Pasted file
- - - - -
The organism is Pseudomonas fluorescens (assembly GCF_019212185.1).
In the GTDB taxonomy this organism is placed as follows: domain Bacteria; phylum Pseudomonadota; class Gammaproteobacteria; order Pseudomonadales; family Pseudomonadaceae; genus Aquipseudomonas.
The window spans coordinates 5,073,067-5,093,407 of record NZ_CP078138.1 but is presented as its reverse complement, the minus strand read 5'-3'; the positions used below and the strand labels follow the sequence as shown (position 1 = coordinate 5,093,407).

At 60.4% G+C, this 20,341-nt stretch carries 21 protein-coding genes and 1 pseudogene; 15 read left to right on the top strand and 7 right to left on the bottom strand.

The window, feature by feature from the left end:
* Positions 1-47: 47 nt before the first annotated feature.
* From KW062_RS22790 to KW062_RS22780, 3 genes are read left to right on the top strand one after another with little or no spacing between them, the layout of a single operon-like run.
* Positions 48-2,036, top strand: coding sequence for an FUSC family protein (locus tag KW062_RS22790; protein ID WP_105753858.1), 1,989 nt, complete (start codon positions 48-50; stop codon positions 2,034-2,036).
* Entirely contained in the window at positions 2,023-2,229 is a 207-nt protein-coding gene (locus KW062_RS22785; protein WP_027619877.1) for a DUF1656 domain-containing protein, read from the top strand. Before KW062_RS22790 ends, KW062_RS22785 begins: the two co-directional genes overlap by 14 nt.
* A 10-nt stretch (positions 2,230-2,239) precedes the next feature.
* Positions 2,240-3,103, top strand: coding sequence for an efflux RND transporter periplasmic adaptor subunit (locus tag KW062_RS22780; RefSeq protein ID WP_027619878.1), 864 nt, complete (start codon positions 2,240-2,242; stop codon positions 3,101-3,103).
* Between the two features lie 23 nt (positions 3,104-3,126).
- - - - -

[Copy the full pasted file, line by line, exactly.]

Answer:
The organism is Pseudomonas fluorescens (assembly GCF_019212185.1).
In the GTDB taxonomy this organism is placed as follows: domain Bacteria; phylum Pseudomonadota; class Gammaproteobacteria; order Pseudomonadales; family Pseudomonadaceae; genus Aquipseudomonas.
The window spans coordinates 5,073,067-5,093,407 of record NZ_CP078138.1 but is presented as its reverse complement, the minus strand read 5'-3'; the positions used below and the strand labels follow the sequence as shown (position 1 = coordinate 5,093,407).

At 60.4% G+C, this 20,341-nt stretch carries 21 protein-coding genes and 1 pseudogene; 15 read left to right on the top strand and 7 right to left on the bottom strand.

The window, feature by feature from the left end:
* Positions 1-47: 47 nt before the first annotated feature.
* From KW062_RS22790 to KW062_RS22780, 3 genes are read left to right on the top strand one after another with little or no spacing between them, the layout of a single operon-like run.
* Positions 48-2,036, top strand: coding sequence for an FUSC family protein (locus tag KW062_RS22790; protein ID WP_105753858.1), 1,989 nt, complete (start codon positions 48-50; stop codon positions 2,034-2,036).
* Entirely contained in the window at positions 2,023-2,229 is a 207-nt protein-coding gene (locus KW062_RS22785; protein WP_027619877.1) for a DUF1656 domain-containing protein, read from the top strand. Before KW062_RS22790 ends, KW062_RS22785 begins: the two co-directional genes overlap by 14 nt.
* A 10-nt stretch (positions 2,230-2,239) precedes the next feature.
* Positions 2,240-3,103, top strand: coding sequence for an efflux RND transporter periplasmic adaptor subunit (locus tag KW062_RS22780; RefSeq protein ID WP_027619878.1), 864 nt, complete (start codon positions 2,240-2,242; stop codon positions 3,101-3,103).
* Between the two features lie 23 nt (positions 3,104-3,126).